UCSD Visual Arts Department presents Political Equator II

UCSD Visual Arts Department presents Political Equator II

University of California, San Diego

November 2, 2007
UCSD Visual Arts Department presents Political Equator II
Political Equator II

November 16 and 17, 2007



Political Equator II: Collective Territory / Territory of Collaboration will be presented by the Visual Arts Department of the University of California, San Diego (UCSD), in collaboration with the haudenschildGarage, Casa Familiar, Centro Cultural Tijuana (CECUT), and inSite, and co-sponsors including the University of California Institute for Research in the Arts (UCIRA), the Division of Arts and Humanities at UCSD, Woodbury University, The New School of Architecture in San Diego, Lui Velazquez in Tijuana, in conjunction with Patronato de Arte Contemporaneo (PAC) and Fondo Nacional para la Cultura y las Artes (FONCA), and the PARC Foundation in New York. This 2-day trans-border event takes place on November 16 and 17, 2007, in San Diego and Tijuana. The event is free and open to the public.

The Political Equator Conferences were founded on the premise that if one traces an imaginary line along the US / México border and extends it across a map of the world, what emerges is a political equator roughly corresponding with the revised geography of the post-9/11 world according to Thomas P. M. Barnett’s scheme for The Pentagon’s New Map. Barnett effectively divided the globe into “functioning core,” or parts of the world where “globalization is thick with network connectivity, financial transactions, liberal media flows, and collective security,” and non-integrating gap,” “regions plagued by politically repressive regimes, widespread poverty and disease, routine mass murder, and … chronic conflicts that incubate the next generation of global terrorists.” This concept set the stage last year for an exploration of Urbanities of Labor and Surveillance. Political Equator II tackles questions surrounding the intersection between sociopolitical and natural domains, foregrounding the notion of a collective territory and the territory of collaboration that transgresses hemispheric boundaries. At the core of such trans-hemispheric sociopolitical and economic dynamics is the conflict between transcontinental borders and the natural and social ecologies they interrupt and seek to erase.

Re-emerging in 2007 in conjunction with Transito(ry) Público / Public(o) Transit(orio), Political Equator II follows an event-based itinerary traveling from LA to San Diego to Tijuana, and back again. Focusing on artistic, urban, and environmental collaboratives from Latin America and Europe, the events and interventions hosted by educational and cultural institutions as well as community-based NGOs cross over into the no man’s land of the border zone itself, where the Tijuana River symbolizes the conflicts these collaborative practices seek to expose and engage.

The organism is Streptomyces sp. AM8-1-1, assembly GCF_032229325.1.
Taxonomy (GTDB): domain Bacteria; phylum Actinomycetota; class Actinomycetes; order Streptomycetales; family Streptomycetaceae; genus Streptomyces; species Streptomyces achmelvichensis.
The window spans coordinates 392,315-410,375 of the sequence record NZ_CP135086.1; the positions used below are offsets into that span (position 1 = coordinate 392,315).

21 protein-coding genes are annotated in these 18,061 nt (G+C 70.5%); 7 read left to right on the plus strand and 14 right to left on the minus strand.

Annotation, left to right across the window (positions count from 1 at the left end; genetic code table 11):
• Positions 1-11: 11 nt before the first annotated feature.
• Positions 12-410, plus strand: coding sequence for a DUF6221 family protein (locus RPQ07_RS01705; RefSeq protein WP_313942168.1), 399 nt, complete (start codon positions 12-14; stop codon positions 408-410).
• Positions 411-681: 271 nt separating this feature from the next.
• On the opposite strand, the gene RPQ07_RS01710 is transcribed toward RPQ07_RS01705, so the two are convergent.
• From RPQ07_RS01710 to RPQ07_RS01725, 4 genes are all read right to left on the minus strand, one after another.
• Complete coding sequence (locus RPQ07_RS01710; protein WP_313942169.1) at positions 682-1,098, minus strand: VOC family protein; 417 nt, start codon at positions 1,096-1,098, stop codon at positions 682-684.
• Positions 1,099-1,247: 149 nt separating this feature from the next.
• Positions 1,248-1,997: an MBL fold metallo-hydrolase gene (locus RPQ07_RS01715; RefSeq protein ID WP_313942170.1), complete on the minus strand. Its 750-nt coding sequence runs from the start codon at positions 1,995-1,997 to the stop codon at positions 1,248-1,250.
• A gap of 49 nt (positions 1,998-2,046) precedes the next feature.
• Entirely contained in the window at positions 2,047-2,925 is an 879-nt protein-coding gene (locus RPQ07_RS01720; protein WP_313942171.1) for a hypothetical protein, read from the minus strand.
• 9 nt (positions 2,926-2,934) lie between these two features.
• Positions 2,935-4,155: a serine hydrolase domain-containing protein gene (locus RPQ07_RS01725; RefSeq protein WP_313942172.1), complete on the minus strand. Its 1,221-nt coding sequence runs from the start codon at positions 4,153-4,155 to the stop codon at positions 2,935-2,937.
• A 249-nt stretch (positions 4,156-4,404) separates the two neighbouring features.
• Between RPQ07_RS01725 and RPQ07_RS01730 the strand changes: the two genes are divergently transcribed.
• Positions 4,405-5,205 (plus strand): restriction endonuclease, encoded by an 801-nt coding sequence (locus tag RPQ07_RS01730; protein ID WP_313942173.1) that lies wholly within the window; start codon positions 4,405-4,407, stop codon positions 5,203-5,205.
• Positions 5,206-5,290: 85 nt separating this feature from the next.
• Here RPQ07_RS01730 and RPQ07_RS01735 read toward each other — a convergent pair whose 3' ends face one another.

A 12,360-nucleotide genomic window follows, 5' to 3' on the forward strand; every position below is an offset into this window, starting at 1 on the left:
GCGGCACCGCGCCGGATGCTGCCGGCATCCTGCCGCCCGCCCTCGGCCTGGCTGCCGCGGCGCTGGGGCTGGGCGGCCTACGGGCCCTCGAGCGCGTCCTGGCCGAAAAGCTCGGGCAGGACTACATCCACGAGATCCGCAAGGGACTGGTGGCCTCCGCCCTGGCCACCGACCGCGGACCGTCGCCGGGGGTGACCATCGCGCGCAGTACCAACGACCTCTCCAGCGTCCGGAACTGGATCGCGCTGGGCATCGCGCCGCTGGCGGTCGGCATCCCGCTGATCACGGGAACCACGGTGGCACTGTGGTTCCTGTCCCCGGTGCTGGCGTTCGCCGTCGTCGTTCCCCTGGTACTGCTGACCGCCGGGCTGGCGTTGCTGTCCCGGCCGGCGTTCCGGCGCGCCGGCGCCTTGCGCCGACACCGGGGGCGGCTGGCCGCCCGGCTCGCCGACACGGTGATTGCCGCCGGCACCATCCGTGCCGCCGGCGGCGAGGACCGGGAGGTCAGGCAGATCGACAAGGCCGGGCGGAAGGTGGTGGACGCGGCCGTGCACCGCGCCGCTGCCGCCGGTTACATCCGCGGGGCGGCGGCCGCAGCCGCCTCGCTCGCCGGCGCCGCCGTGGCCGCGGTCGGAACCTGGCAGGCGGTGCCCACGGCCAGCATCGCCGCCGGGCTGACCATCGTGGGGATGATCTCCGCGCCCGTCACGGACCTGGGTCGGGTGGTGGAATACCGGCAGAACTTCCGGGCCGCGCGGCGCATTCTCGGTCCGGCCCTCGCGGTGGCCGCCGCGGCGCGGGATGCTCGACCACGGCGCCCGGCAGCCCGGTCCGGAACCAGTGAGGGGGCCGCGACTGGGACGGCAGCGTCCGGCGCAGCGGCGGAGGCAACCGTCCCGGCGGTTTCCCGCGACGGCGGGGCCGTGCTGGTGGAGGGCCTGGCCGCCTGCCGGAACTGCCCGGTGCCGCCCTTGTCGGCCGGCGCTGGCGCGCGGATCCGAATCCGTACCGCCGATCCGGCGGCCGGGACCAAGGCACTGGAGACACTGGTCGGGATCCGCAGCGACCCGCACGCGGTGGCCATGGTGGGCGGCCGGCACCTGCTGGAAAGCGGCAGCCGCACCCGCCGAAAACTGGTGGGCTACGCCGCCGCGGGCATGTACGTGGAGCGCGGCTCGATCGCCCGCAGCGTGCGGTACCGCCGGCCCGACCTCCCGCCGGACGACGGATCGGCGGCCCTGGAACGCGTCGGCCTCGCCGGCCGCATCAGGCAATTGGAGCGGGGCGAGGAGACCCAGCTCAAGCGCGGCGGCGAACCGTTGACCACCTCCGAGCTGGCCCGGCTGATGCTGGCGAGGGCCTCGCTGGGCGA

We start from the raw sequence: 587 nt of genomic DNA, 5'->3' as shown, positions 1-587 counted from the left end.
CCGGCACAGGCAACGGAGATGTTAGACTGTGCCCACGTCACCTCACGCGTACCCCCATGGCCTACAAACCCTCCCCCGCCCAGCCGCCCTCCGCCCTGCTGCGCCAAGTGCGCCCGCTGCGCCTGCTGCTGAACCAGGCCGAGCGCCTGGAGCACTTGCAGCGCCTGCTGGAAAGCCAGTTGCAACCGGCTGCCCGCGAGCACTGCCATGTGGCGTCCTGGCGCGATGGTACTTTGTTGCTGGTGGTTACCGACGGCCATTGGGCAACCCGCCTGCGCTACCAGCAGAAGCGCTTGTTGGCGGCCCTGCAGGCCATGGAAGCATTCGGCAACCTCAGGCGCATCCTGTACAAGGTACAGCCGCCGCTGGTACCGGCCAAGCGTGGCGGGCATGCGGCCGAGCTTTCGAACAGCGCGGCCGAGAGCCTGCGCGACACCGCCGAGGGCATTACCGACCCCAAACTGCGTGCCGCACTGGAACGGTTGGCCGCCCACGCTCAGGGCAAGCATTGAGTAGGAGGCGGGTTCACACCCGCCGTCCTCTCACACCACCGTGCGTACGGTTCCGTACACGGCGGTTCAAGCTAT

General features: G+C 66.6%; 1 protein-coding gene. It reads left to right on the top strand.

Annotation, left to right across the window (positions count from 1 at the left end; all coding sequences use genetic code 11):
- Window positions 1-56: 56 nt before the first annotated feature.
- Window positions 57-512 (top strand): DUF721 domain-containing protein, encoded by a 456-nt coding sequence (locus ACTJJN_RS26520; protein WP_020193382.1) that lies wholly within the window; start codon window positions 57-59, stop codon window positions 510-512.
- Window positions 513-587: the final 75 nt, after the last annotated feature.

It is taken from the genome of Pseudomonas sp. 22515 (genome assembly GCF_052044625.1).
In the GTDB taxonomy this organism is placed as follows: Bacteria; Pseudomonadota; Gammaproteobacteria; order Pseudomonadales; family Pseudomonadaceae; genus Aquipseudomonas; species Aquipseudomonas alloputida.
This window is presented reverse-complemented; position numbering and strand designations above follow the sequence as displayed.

Described as a “carnival of conversations on the move” by architect Teddy Cruz and art historian and critic Grant Kester, co-conveners of the event and members of the Visual Arts faculty at UCSD, Political Equator II begins at 12:30 PM Friday, November 16, 2007, with a “Conversation on the Move” led by Teddy Cruz. This conversation aboard the AMTRAK Pacific Surfliner at Union Station in Los Angeles concludes when the train reaches San Diego; participants move to the haudenschildGarage at 7 PM for a “Table of Collaboration,” a conversation involving members of the Argentinian art collaborative Ala Plástica, and the Caracas Think Tank from Venezuela.

At 10 AM Saturday, November 17, participants will reconvene in the border neighborhood of San Ysidro, at The Front at Casa Familiar, a cultural center recently inaugurated by the community-based NGO, for interventions by Mexican art collaboratives Tercerunquinto and Torolab. Following “Food for Thought,” a lunch and performance piece, participants will begin a pedestrian border crossing at the Tijuana checkpoint. With the intent of closely observing the collision of the Tijuana River and the busiest checkpoint in the world, a bus tour traces the river deep into this city’s sprawling mix of American-style subdivisions, informal settlements, and maquiladora factories. The conference concludes at Centro Cultural Tijuana, CECUT, where at 5 PM provocative French Landscape Architect Gilles Clement will present a public lecture on “The Share of Third Landscape in the Planetary Garden”; at 8 PM, the final event, “Conversation: From Tijuana to the World,” engages invited artists, architects, and critics in a debate projecting the case of Tijuana through the lens of territorial phenomena characterizing border zones worldwide.

For further information:

http://www.politicalequator.org / Yolie Torres (858) 822-3887


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University of California, San Diego
November 2, 2007

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